I was experiencing the individual consciousness that was alive and dynamic, that was animating the body, but its core is spiritual, that was connected with all other human individual consciousness. And that consciousness has all of it in it. Because of the beginning experience, I began with a consciousness that was not just pure spirit—because spirit is just a dimension of this consciousness—but has in it a thinking apparatus, has in it the feeling of emotion.

I saw that they were all dimensions of the same being, the same consciousness. So in my mind, it never really got separated because of my experience. Plus the fact [that] I had teachers who also influenced me who were consciously, intentionally, trying to unify psychology and meditation or psychology and spiritual work. I learned mediation of various kinds, I learned prayers, I learned chanting, I learned many kinds of spiritual techniques. However, the inquiry in the Diamond Approach is a very specific kind.

It is imbued, guided by, and pervaded by the presence, with its qualities. And that is, I think, is a new method. And it is a very powerful and amazing method. It is a passionate, deep recollection of life. Throughout the experience, in the ninth stage, one strongly senses an absence of time, a sense of timelessness and even spacelessness. However, the notion of compression or restriction has no bearing on the experience, since it occurs fully to the individual. Ultimately, in the tenth stage of near-death, the person comes upon a kind of barrier, whether as a door, a bridge, or some other hindrance, which apparently separates life in this world from life in the next.

This is the overall picture depicted. To be sure, not every person reporting a near-death experience encounters all these stages, and certainly they do not always occur in the same sequence. Some experience one or two of the events, and some encounter more.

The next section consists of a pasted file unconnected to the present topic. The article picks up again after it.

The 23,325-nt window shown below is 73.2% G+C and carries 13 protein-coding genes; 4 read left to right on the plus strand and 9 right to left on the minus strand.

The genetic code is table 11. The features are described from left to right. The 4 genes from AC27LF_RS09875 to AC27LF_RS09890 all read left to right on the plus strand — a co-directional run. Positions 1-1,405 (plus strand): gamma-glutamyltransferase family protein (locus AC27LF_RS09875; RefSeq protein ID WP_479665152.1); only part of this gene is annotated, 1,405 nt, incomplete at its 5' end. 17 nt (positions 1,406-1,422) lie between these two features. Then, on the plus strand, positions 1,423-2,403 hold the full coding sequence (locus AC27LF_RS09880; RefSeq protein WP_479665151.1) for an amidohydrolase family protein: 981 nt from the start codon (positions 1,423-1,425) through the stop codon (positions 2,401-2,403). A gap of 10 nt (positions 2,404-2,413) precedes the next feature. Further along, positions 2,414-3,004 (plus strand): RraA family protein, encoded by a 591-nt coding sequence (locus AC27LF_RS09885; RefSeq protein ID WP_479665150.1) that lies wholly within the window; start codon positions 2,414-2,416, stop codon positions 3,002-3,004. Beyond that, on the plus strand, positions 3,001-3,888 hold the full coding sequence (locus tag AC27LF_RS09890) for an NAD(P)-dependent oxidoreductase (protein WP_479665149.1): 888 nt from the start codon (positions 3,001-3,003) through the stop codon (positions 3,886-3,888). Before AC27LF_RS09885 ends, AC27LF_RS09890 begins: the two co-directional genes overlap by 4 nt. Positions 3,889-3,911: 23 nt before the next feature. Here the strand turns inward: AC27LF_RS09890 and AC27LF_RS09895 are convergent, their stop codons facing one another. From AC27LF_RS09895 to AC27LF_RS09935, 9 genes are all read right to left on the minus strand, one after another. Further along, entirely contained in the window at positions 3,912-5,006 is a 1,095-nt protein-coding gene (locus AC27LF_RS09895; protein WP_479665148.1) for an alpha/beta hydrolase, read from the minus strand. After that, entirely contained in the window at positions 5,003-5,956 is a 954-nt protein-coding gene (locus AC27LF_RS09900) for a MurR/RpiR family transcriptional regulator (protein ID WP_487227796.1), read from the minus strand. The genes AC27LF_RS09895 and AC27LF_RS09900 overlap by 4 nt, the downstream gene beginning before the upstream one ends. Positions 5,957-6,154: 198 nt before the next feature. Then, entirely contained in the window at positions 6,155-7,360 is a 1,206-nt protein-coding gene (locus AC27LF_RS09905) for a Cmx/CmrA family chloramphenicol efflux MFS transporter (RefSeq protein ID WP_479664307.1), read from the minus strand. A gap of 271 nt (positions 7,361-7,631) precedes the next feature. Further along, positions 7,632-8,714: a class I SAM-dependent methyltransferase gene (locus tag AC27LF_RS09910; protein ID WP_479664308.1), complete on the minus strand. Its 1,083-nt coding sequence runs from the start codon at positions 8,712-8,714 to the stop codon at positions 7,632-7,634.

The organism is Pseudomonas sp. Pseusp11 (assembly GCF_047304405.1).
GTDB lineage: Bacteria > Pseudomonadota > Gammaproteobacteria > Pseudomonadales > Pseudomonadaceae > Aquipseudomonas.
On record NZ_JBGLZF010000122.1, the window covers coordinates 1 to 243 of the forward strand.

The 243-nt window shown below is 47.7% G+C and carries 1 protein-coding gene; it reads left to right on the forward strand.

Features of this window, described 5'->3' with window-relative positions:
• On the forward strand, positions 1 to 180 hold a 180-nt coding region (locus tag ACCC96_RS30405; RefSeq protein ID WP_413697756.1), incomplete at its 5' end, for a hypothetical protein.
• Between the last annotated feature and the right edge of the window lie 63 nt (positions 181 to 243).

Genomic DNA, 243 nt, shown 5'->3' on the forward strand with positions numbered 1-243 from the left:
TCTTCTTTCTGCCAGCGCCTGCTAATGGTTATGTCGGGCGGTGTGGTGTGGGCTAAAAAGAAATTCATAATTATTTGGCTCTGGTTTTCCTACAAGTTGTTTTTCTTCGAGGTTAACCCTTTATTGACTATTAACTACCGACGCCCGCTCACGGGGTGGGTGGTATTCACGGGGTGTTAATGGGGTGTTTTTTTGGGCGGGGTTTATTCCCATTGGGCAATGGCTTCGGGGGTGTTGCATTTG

Not a model per se, these stages form more of a general template. How far a person goes into the experience depends on whether the person experienced clinical death and, if so, for how long. The longer one was assumed dead, the deeper and further he or she seems to travel. For some people, this occurs as a growing awareness of all-embracing and loving light encountered in the seventh stage. Others speak of sensing the presence of deceased relatives or friends who come to greet the soul as it drifts away.

Before these possibilities are explored according to the perspective of the Torah, bear in mind that, while simple speculation is for the most part meaningless, save as a mental exercise, there are many who find exploring these issues intriguing and even comforting. To the finite being, the perception of reality—physicality and spirituality—operates on a completely different plane from that of the ethereal, and the chasm dividing the two worlds is irreconcilable and impossible to bridge.

There is much validity to this assumption, and precisely because of this no living being, no matter what his or her expertise or genius, can truly approximate what the afterlife is really like. Even Moses, the greatest of the prophets, declined to offer details regarding what awaits man in the hereafter.

Yet, it is also true that creation was originally patterned in a way that allows the divide to be traversed and the partition to be overcome, albeit for a short period of time. All reality is one, all universes are interlinked and interlaced. What begins as lively spirit manifests later in the process of creation as lame matter. Reification is merely a culmination of the processs that starts with pure, divine energy; later, souls become constituted within three-dimensional, concrete objects.

Revelation is a means through which the transcendent becomes available to the living. The Torah, which was offered at Mount Sinai, is revelation par excellence. Through Torah meditation we are empowered to pierce the veil, lift the screen, and take a peek into a reality that is far beyond and deep within. The transmission of divine wisdom is available through the Torah, accessible for all who will to fathom. Throughout history there were, and there always are, highly sensitive and spiritual individuals who are able to tap into realms of existence that are beyond the immediate.